Numbers 5:11-31 (Part 2) – Like An 8-Year Old Boy at the Edge of the Highest Diving Platform…

Posted: July 12, 2016 in 04-Numbers
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Numbers 5:11-31 (Part 2)

Protecting Marital Faithfulness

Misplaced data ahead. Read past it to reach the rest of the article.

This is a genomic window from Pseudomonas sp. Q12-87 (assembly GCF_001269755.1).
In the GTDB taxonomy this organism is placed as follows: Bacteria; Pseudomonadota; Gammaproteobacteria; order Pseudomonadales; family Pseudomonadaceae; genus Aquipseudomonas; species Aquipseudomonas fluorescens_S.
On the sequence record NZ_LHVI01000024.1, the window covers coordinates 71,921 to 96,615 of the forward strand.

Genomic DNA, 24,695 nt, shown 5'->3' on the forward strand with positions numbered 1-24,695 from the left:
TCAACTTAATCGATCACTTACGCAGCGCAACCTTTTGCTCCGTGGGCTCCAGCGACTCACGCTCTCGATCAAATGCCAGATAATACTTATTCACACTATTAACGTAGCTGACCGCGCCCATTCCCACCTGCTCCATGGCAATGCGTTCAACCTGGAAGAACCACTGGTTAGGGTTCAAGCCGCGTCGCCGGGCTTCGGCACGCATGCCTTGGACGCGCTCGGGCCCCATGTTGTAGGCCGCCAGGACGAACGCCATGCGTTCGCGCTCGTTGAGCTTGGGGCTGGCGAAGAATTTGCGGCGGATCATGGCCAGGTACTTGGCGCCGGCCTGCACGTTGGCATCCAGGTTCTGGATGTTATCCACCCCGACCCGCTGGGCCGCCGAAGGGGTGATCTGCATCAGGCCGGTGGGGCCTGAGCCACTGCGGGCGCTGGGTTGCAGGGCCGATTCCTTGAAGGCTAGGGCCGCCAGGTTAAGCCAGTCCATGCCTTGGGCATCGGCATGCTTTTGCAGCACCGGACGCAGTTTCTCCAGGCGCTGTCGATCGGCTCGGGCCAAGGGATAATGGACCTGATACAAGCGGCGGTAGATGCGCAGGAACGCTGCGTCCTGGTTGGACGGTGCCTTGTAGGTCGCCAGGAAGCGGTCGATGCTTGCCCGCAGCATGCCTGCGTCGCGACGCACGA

Climbing up to the top of the high dive, he was beginning to wonder why he had agreed to do such a crazy thing. This little boy was afraid of nothing. It was nothing when he was six to play football with kids twice his age. He was fearless. However, down on the ground at the swimming pool with his buddies, it really didn’t look that bad. If this fearless little boy had a weakness though it was unrestrained heights. He did not mind going up to high places when he was in an enclosure that would keep him from falling. His worst nightmares were always of falling from high places where there was nothing to hold you back. So, as he ascends the ladder, that fear is being remembered. At 8 years old, when he gets to the highest diving platform, the platform seems so wide and so unrestrained. This fearless boy who would tackle a football player twice his size and twice his age learns fear really for the first time. He was the kind of kid who would hold a firecracker in his hand to the last second. He would throw aerosol cans in burning flames just to watch them explode not caring that he might get hit by shrapnel from the can. Here, the platform seem as though it was a mile above the earth. It took him awhile to get to the edge of the platform and he is nervous beyond belief. He walks back from the edge of the platform. His pals below are kidding him about being scared. He goes back to the edge. His manhood or…well, boyhood, was being called into question in the pre-teen kingdom of the community pool. Eight year old boys can’t have that. It is at this moment, dealing with this, his one worst fear (unrestrained heights), he comes to know a dependence on God that he never had known before. His adam’s apple felt like it was in the back of his mouth and was going to jump out of his mouth and bail on him. He could hear every breath in what seemed like an eternity. The chiding and kidding of his pals down below ringing in his ears. At this moment, he thought, “Man, if it was just a couple of weeks from now, I would be in a classroom right now and not on the highest diving board at the community pool.” That moment on the edge of the highest platform seemed an eternity. He was in a quandary, he was like totally afraid but if he bailed on the attempt at the jump off the highest platform, he would never ever hear the end of it.